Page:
Ichi Ban has become the first yacht to win back-to-back Sydney to Hobart handicap honours in more than 50 years after rival Celestial copped a “devastating” time penalty.
Celestial was penalised 40 minutes for breaching race rules after protests lodged by Ichi Ban and the race committee were upheld in the early hours of Friday.
Celestial, which was ahead of Ichi Ban in overall standings after the pair arrived in Hobart mere minutes apart, has been relegated to second.
Celestial skipper and owner Sam Haynes said while he respected the international jury’s decision it was a “very, very difficult penalty to swallow.”
“As far as I’m concerned, the decision stands. There’s nothing I can do about that,” he told reporters.
“It’s a devastating moment. I’ve been trying to win this race for 10 years.”
Both protests related to a race rule that requires competitors to keep constant radio contact.
On Monday night, the race committee was notified by the Australian Maritime Safety Authority (AMSA) that a crew member aboard Celestial had activated a personal locator beacon (PLB).
The committee was unable to contact Celestial and called on Ichi Ban, which was sailing nearby, to contact the yacht by VHF radio.
Ichi Ban made contact about 90 minutes after the initial AMSA notification after releasing a flare which caught Celestial’s attention.
It was confirmed the PLB had been activated accidentally and AMSA was told to stand down search and rescue aircraft.
The jury found Celestial did not hear any attempts to contact her on VHF during the incident.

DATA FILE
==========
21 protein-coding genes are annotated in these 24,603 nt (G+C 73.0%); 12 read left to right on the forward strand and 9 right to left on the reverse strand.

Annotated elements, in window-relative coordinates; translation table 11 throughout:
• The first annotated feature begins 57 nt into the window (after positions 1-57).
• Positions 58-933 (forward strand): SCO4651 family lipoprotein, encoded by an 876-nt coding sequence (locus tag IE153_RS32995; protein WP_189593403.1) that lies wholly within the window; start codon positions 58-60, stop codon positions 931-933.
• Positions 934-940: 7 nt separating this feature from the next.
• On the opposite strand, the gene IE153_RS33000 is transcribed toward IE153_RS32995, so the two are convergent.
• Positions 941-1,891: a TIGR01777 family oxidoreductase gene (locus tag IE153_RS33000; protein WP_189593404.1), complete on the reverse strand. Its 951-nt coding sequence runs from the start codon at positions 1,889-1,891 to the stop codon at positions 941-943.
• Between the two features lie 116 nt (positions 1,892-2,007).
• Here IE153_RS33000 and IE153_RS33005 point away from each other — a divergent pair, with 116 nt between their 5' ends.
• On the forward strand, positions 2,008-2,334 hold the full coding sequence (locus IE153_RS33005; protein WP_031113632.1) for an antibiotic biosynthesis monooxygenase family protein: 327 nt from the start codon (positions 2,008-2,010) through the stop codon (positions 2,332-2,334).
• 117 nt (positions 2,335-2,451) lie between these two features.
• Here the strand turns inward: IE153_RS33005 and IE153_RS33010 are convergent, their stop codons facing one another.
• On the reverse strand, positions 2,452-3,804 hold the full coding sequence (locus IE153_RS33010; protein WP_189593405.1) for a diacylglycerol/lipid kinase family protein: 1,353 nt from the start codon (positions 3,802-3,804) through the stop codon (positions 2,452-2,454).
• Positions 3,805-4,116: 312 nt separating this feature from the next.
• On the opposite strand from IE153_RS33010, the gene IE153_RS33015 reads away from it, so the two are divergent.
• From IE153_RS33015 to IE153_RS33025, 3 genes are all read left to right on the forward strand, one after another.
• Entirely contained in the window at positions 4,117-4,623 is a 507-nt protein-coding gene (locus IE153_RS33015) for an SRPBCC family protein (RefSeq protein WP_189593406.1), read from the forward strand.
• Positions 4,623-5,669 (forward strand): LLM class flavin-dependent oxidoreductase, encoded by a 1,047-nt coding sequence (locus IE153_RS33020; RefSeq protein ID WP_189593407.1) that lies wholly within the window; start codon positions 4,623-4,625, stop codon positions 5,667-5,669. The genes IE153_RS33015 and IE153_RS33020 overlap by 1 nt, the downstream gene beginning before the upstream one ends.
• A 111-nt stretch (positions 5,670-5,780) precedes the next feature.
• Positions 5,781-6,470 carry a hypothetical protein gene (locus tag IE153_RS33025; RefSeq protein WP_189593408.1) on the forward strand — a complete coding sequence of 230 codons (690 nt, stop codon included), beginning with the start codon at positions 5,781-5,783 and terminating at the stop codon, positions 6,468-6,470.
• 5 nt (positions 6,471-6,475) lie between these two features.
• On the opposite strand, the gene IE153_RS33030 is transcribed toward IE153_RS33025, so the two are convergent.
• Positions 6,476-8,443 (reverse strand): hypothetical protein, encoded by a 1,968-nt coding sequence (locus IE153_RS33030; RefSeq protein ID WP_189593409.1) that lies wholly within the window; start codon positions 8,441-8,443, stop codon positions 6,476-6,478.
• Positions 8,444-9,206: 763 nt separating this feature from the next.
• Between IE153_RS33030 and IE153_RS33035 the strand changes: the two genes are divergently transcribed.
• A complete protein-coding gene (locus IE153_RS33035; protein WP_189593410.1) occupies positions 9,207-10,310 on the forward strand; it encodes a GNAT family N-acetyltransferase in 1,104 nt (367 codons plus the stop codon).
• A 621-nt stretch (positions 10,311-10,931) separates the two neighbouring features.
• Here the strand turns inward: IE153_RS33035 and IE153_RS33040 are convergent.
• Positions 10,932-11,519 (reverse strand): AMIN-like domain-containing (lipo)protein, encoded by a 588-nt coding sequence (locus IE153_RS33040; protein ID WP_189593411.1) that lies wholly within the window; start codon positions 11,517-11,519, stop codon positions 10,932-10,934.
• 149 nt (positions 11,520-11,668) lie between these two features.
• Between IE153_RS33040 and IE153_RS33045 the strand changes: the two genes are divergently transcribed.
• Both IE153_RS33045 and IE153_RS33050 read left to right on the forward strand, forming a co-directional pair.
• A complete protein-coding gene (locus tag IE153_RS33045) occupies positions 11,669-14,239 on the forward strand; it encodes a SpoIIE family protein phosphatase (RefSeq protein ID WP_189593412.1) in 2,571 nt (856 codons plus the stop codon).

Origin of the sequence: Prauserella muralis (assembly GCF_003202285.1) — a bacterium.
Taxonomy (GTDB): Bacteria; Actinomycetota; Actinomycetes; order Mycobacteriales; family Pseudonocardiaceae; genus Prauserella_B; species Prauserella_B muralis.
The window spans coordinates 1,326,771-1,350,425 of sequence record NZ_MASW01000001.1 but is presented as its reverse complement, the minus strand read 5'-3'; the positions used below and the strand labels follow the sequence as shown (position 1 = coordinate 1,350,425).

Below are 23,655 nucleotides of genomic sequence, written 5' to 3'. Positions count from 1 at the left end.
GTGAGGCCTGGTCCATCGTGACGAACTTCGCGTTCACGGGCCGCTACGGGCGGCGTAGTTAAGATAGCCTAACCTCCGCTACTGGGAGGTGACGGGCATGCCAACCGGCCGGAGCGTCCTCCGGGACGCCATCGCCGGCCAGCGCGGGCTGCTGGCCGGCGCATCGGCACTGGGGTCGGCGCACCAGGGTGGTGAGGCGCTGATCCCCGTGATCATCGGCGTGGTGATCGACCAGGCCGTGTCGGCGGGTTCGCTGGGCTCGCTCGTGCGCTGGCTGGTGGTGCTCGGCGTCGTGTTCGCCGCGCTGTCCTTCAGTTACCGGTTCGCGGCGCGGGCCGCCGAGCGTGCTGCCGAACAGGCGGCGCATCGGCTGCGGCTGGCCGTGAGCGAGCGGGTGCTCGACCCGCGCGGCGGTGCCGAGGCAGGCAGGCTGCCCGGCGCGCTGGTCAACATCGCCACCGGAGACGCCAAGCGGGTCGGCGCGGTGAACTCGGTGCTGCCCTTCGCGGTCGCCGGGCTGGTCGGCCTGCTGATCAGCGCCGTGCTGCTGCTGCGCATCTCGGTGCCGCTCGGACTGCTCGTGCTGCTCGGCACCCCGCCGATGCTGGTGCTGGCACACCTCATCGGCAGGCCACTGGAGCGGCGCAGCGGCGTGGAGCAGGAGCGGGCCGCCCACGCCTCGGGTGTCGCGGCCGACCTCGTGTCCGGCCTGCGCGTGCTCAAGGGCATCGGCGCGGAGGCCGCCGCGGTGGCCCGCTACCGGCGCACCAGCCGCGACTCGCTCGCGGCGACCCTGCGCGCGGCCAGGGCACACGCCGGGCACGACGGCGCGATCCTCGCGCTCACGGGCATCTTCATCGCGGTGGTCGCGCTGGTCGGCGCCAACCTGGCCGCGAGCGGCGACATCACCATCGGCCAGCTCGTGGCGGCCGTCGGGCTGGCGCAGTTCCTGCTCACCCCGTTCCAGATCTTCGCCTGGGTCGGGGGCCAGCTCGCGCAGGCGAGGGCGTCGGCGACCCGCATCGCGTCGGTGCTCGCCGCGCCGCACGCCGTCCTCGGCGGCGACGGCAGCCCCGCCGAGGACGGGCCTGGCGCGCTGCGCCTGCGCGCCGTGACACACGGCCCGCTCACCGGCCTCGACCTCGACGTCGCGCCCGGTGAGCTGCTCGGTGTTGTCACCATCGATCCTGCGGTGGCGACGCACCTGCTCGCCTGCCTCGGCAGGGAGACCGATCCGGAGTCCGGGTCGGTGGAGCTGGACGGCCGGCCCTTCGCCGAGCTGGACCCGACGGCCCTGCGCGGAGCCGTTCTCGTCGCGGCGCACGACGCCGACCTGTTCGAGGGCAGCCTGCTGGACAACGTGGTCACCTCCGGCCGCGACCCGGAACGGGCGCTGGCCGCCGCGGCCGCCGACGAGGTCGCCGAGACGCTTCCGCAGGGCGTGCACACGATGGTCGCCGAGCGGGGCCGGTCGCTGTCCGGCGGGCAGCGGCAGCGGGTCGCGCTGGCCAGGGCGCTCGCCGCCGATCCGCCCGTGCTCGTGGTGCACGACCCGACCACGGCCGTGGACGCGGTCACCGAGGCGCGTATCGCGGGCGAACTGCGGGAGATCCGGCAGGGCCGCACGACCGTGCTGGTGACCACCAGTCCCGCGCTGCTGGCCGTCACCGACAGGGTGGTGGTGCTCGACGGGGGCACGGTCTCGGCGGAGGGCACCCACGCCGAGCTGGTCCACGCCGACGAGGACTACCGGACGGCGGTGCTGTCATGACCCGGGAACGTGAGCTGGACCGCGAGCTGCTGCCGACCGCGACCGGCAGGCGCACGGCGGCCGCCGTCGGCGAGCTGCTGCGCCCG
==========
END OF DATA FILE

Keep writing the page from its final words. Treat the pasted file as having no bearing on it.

It ruled Ichi Ban did not alter its course as a result of the incident but did prepare and deploy two flares which “temporarily affected her performance.”
The race committee noted 12 other PLBs were accidentally activated during the race and in each case the boat responded within 25 minutes.
Haynes said his crew didn’t know it was unable to hear the radio and always raced with a safety first approach.
“The problems with communication in this race were not just isolated to Celestial,” he said.
“I’ve been sailing bluewater racing now for a long time. It happens continuously.
“We thought at the line we had time and we did. We raced the race of our lives. To have won it fair and square would have been something we would have deserved and now we can’t do that.”
Haynes said he thanked Ichi Ban for setting off the flare and alerting them to the problem.
“I thought it was a gesture of good sportsmanship, and it was. But I didn’t realise we were going to be (a) protested by them or (b) be protested by the racing committee,” he said.
“It’s not actually good for the sport to have these technicalities. Things that people are really going to find hard to understand.
“This is the most important race in Australia, potentially one of the most important races in the world and this is the way it’s gone.”
Ichi Ban arrived in Hobart with its protest flag raised but skipper Matt Allen didn’t initially indicate whether one would be lodged.
Freya was the last yacht to claim back-to-back handicap honours as part of its 1963-65 three-peat.
In 2017, a successful protest over a near collision resulted in supermaxi Wild Oats XI copping a one-hour penalty and losing line honours to LDV Comanche.
Supermaxi Black Jack claimed line honours this year in the slowest time since 2004.